Pecan Grove Primary School’s celebration of a national award received Friday at a Los Angeles conference for the school’s highly touted TAP program has to wait because of this week’s standardized testing schedule.

Students and most teachers found out about the award, which comes with $50,000, when Principal Marjorie Meyers called to announce that her school had won the TAP Founder’s Award at a Los Angeles conference.

Funded by the Lowell Milken Family Foundation, the TAP Founder’s Award is given annually to one school for exceptional efforts to implement and represent the principles of TAP: The System for Teacher and Student Advancement, a news release from the conference said.

Meyers and an eight-member delegation from her school were in California to lead a workshop about their program. The program aligns teacher leadership, daily professional development, and opportunities for performance-based compensation.

“The faculty of Pecan Grove Primary are relentless in their pursuit of providing each student with the high-quality education necessary to succeed in an ever-changing world,” Milken said in presenting the award. “I commend Principal Meyers and her team for making educator effectiveness the centerpiece of achieving extraordinary growth at Pecan Grove, setting high expectations and building strong leadership capacity so that this growth can continue.”

Pecan Grove implemented the TAP System in the 2011-12 school year. As part of the program, teacher leaders guide weekly professional development and provide individual coaching in classrooms. Evaluations of teacher’s practices are followed by feedback and support. A performance-based compensation system rewards educators for adding skills and student development.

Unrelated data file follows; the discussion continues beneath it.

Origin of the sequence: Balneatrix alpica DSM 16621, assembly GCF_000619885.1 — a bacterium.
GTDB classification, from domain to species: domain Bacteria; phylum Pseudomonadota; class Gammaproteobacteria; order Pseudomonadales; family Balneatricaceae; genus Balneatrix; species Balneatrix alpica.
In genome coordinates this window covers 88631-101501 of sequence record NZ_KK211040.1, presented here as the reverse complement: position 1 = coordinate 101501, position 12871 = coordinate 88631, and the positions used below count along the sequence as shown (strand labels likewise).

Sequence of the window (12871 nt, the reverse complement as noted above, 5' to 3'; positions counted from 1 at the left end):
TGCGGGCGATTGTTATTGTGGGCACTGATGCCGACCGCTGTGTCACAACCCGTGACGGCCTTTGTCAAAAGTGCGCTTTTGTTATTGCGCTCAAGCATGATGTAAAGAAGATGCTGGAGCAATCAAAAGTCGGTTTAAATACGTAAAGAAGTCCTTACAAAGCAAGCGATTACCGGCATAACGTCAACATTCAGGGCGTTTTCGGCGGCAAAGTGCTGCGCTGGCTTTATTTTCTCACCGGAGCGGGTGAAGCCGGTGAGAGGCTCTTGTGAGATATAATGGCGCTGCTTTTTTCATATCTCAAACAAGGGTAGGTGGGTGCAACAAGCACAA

“Because of TAP, I have been able to create a pipeline of leaders that can support other teachers and students on campus,” Meyers said.

Meyers said she knew the school would be highlighted at the conference because a TAP film crew followed her around for three days in February, “but I had no idea we were going to win $50,000.”

The experience “has been a bit overwhelming” for Meyers, who returned to school Monday to begin standardized testing.

“When the announcement came, I literally walked out of my shoe and a stranger had to help me put it back on the way to the podium,” she said.

She credited her staff for dedicating hours to planning and implementing strategies designed to improve student performance.

“We haven’t really celebrated with the students and staff, but we will,” she said Monday.

She’s had little time to decide how to spend the money but she has some ideas.

At the top of her list is the need for additional technology at her school, which has about 570 students in prekindergarten through fifth grade.

She’s also thinking about using some of the money to hire an additional mentor teacher for the program.

The Ascension Parish School Board provides $5,000 teacher stipends for four mentor teachers and Meyers said an additional mentor teacher would help provide more support to teachers and students.

The Pecan Grove delegation demonstrated one of its TAP meetings at the conference, and other Ascension Parish Schools were highlighted in workshops and sessions, Meyers said.

It wasn’t the first time Ascension Parish schools have been honored at the conference. Two years ago, Meyers said, the parish system was named a district of distinction for its efforts to use the TAP program to improve student achievement.

In 2011, Lowery Intermediate School in Donaldsonville was recognized for the school’s progress using a national pay-for-performance school reform model. Lowery was one of three schools in the nation to receive the TAP Ambassador award in 2011.

At the Friday and Saturday conference, Superintendent Patrice Pujol was part of a panel discussion on the program. Teachers from each of the parish’s TAP schools attended the conference, Pujol said.

Pujol said TAP has created a system of collaboration and support for teachers that then provides support for students. She said that in addition to aiding learning at the 10 TAP schools, non-TAP schools use successful strategies “that help our kids every day.”